“Aid should be a complement to, not a substitute for, private-sector activity. And there must be an economic calculation of whether the aid works. Mr Cameron’s humane intentions for aid spending …. focus on arbitrary targets for spending rather than on identifying projects that will generate an adequate real return on investment. Ms Patel’s department is urgently in need of reform and she will be judged on it.”
A guest residing at the Maldive’s Taj Exotica resort might be heart-warmed to learn that their $7,000 a night location was part-funded in the name of “shared prosperity” by the World Bank’s investment fund, The International Finance Corporation (IFC) to the tune of $17m. Perhaps the guest is themselves a senior official of the World Bank – who, on a tax-free salary of more than $500,000, could quite comfortably afford to inspect their investment from time to time.
The IFC is just one of hundreds of World Bank organisations to which the UK distributes around a quarter of its arbitrary 0.7% GNI aid budget to invest, in all their multilateral wisdom, for the greatest impact. Unprecedented analysis of 72,000 aid transactions by The Times now reveals that a staggering £17.5bn currently languishes unused in these funds – £4bn of which comes directly from the UK. Something in the system is very wrong.
The track record of funds invested so far suggests this may be preferable. Independent review of 36 of these trusts by the IEG in 2011 and again in 2012 found that, incredibly, the majority had failed to generate measurable outcomes, and “lacked clear objectives” or discernible strategy.
Yet cash continues to be dumped without scrutiny: at least £274m was given, strings-free, to the Strategic Climate Fund; £5.6m was poured into poverty-research trust Knowledge for Change, which promptly drained a quarter of its £23.3m budget producing its annual World Development Report – using recycled research. The list goes on.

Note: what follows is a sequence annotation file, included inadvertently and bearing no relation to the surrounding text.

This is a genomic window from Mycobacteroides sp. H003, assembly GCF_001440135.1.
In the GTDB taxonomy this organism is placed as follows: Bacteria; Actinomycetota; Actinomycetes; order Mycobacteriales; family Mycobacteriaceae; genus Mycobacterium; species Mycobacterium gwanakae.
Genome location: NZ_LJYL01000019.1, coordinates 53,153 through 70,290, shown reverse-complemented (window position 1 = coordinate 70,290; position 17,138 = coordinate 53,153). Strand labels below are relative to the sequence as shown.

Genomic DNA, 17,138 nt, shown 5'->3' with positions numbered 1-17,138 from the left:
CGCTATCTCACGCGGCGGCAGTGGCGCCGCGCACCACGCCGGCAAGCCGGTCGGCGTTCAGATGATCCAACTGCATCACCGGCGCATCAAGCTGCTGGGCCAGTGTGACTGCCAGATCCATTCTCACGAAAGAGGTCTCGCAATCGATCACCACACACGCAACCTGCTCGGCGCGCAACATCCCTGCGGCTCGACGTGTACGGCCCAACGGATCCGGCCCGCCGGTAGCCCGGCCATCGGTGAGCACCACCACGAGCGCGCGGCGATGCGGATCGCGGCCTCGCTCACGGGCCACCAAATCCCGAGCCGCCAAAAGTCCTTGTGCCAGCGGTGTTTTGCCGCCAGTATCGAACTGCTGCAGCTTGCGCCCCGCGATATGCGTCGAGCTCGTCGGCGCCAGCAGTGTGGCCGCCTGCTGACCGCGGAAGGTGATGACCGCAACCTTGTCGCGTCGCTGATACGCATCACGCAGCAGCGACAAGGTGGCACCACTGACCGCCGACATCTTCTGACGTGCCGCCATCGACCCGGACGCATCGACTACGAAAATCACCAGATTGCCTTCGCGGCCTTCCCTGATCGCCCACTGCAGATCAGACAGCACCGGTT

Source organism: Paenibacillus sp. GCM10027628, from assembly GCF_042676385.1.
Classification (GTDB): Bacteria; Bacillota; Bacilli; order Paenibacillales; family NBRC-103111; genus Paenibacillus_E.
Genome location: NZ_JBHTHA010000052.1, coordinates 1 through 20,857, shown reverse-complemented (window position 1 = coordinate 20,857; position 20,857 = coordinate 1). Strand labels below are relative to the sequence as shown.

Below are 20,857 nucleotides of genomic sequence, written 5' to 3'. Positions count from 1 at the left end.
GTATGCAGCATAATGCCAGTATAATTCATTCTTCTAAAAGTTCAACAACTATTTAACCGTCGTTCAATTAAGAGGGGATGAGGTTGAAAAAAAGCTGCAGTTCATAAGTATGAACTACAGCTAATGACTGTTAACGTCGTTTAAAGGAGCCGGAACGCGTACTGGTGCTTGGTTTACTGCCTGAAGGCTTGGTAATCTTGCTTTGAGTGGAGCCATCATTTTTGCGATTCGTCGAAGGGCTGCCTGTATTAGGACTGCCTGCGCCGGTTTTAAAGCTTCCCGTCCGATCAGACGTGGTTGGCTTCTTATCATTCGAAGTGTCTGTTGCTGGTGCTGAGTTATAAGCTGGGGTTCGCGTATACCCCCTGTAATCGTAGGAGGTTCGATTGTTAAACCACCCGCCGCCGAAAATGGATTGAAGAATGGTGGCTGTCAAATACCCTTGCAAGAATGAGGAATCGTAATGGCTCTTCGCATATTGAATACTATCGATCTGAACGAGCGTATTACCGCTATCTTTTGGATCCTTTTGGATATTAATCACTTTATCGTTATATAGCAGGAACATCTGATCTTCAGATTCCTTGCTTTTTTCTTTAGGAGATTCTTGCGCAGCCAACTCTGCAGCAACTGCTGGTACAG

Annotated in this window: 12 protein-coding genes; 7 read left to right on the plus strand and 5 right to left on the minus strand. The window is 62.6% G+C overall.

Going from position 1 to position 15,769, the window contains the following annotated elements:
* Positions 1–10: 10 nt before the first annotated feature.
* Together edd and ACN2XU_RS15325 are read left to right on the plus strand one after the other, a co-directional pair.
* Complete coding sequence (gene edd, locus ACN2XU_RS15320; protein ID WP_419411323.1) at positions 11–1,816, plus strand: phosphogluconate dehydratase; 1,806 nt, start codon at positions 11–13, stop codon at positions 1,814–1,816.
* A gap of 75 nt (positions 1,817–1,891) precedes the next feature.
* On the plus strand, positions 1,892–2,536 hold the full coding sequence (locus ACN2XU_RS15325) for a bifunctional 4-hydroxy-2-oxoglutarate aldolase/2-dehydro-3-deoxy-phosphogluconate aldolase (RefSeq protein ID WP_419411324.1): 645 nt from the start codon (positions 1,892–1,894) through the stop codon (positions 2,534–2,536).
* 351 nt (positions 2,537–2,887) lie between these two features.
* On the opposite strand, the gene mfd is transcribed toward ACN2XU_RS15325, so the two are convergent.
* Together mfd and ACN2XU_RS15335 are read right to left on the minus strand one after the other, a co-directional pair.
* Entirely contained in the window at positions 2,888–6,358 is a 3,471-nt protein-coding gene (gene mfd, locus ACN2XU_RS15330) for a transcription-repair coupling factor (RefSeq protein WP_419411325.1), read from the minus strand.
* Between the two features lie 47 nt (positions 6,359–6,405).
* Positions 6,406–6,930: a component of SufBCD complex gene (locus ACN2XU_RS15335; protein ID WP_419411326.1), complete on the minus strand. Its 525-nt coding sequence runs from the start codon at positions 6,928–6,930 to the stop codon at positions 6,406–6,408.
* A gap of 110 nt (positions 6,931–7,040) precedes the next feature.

In these murky waters, the clearest benefits are for the Bank itself – which uses the deposited funds to pay employee salaries (£142,515 on average last year) – and for the external consultants the Trusts engage: found, in cases, to be charging £10,000 for a single blog post.
The recent history of Big Charity is a litany of galling waste; a funeral pyre of Big Ideas, tunnel vision, rampant incompetence and perilous ego, as seasoned NGO-worker Michael Hobbes documents unsparingly in this excellent New Republic essay. In these times, outrage is fleeting and in high demand. We are no longer surprised by botched interventions or bureaucratic malaise – and there will be some who feel that £17.5bn hoarded is better than £17.5bn spent with abandon. But this cannot stand.
Britain’s continued role as a leading aid giving nation is right: in terms of our moral duty, our role on the World stage, and our long-term interests. But the root of Britain’s aid-giving philosophy – the 1960’s notion that the world’s ills would be solved if every developed nation were to simply ‘gift’ 0.7% – is entirely wrong.
Real aid – aid that works – is not sexy. It does not grab headlines. It does not give our politicians sound-bites to feed the braying tabloids. It builds markets, and nations, and infrastructure. It helps nations to prosper, gradually, sustainably – singlehandedly reducing poverty, immigration and terrorism.
With so many in such desperate need, this negligence is a moral scourge. Britain must get its house in order. Blockchain is bringing a new age of transparency, measurement, and accountability. Middle-man fees, opaque transactions and negligible metrics will soon cease to be allowable. DFID must tackle the root and find the cure.
To this end, in February, I will be releasing a paper that will outline a new framework for international development.